I’ll take Grant Hill and star him in a comedy alongside comedian Hannibal Buress. Not sure the entire storyline, but I picture Hill as a dad and Buress as his brother in law. I’ll cast John Witherspoon (The Wayans Brothers) as his father in law. The rest of the show needs some work. Any suggestions?

THURINGER – I think I tapped myself out on my show idea. I have no idea how people work on multiple TV shows at once.

Now that the Super Bowl has passed, maybe we should bring this back to where we started, Richard Sherman. How does his trash talk look after his team’s performance on Sunday? Sherman may not have had the gaudy stats that Malcolm Smith or Kam Chancellor had in the game, but the overall team performance went a long way towards validating his rant. Now, people will talk about the Seattle secondary (and their defense overall) as being one of the best ever. They already have legendary swagger, they’ve set Seattle up to have a mini-dynasty and have given us fans a world-class heel to root against for years. I think history will look back kindly on this stretch from Sherman.

Thoughts on the Super Bowl? Do you consider Seattle one of the best defenses ever? Do you factor in the fact that they shut down Peyton Manning and the greatest statistical offense in NFL history, when teams like the 85 Bears and 00 Ravens beat average to above average offenses?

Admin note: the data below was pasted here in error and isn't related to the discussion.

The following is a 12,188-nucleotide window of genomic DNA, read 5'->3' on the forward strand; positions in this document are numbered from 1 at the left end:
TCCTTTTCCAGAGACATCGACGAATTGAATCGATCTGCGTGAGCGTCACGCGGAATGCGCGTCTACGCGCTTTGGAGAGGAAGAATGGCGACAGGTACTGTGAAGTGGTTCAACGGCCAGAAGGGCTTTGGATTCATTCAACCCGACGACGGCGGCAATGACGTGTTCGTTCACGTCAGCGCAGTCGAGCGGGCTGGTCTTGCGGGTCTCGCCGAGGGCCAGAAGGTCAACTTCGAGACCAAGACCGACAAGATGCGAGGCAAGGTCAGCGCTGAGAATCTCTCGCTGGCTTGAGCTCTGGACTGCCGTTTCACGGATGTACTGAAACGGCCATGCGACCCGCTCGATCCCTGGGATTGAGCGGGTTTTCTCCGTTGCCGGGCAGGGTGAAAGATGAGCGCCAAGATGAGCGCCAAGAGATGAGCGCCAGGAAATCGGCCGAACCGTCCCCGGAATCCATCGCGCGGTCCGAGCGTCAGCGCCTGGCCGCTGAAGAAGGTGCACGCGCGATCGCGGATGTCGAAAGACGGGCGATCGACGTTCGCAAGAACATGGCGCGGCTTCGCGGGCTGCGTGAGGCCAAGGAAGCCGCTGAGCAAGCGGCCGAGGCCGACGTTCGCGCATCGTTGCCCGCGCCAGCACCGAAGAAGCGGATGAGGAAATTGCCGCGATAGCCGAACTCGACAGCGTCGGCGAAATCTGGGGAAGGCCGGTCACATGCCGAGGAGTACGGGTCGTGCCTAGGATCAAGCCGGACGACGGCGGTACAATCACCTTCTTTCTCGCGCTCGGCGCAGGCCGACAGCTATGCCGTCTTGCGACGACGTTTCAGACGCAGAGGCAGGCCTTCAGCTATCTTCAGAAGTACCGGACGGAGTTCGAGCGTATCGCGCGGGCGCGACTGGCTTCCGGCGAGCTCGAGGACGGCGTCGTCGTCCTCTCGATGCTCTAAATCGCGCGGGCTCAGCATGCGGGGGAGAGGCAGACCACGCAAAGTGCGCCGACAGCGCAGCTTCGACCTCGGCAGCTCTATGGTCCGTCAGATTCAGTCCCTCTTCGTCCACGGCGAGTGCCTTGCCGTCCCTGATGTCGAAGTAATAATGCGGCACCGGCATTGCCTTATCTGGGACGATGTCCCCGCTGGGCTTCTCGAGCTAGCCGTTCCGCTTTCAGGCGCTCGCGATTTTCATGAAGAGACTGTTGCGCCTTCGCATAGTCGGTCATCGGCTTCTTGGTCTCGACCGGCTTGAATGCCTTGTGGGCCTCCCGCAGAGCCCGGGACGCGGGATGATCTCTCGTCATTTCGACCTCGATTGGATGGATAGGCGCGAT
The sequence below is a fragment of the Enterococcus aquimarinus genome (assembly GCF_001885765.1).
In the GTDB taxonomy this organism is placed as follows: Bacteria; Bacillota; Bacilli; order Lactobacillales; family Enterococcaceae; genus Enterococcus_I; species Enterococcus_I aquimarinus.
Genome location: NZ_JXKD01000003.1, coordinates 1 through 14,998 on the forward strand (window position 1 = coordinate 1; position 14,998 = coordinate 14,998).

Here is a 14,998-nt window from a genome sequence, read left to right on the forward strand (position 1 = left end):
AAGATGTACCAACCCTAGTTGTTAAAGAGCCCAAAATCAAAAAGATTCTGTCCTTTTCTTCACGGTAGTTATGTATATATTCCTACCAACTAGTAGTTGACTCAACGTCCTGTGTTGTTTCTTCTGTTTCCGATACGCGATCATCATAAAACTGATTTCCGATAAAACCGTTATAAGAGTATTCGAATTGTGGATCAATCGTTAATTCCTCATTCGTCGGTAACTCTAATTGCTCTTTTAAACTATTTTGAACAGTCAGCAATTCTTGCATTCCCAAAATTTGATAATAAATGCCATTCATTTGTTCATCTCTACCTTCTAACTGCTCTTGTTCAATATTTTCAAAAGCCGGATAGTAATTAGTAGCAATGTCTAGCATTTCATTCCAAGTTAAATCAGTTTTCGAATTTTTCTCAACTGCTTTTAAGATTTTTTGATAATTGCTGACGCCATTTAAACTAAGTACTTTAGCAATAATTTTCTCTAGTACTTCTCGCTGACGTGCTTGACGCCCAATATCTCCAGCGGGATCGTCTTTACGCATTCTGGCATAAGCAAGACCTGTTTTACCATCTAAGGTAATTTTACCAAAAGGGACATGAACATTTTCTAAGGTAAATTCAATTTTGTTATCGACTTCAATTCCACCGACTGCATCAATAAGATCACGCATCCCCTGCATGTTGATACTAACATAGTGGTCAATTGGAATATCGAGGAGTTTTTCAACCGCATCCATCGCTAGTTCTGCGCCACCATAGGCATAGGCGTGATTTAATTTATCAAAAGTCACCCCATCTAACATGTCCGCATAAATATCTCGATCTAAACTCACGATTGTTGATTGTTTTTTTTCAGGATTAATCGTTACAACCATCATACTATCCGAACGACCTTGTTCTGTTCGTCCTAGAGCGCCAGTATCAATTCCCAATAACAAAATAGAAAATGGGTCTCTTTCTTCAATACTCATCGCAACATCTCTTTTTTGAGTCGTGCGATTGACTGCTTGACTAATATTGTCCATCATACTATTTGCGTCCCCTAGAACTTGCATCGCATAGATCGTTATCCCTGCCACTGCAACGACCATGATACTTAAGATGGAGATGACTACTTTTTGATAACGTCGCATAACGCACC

BAKER – More than anything I caught myself feeling bad for Richard Sherman once he got injured. For 2 weeks he was painted as a bad guy and you’d think I would be happy when the bad guy goes down with an injury. But I felt just the opposite. Maybe it was because the Seahawks were clearly going to win and I felt he deserved to be on the field celebrating with his teammates. I bet the Fox executives were sad too, because they probably wanted to get an interview with him as time expired, to see what he might say (or yell).

Overall I thought that the Super Bowl was pretty boring. Once I realized that Denver wasn’t going to do much against Seattle’s defense, I lost most of my interest in the game. I guess that speaks to just how good the Seahawks’ defense was. It was clear that they just weren’t going to be beaten. With the Sherman rant and the ability to shut down Peyton Manning, I think the legend of the Seahawks defense will only continue to grow throughout the years.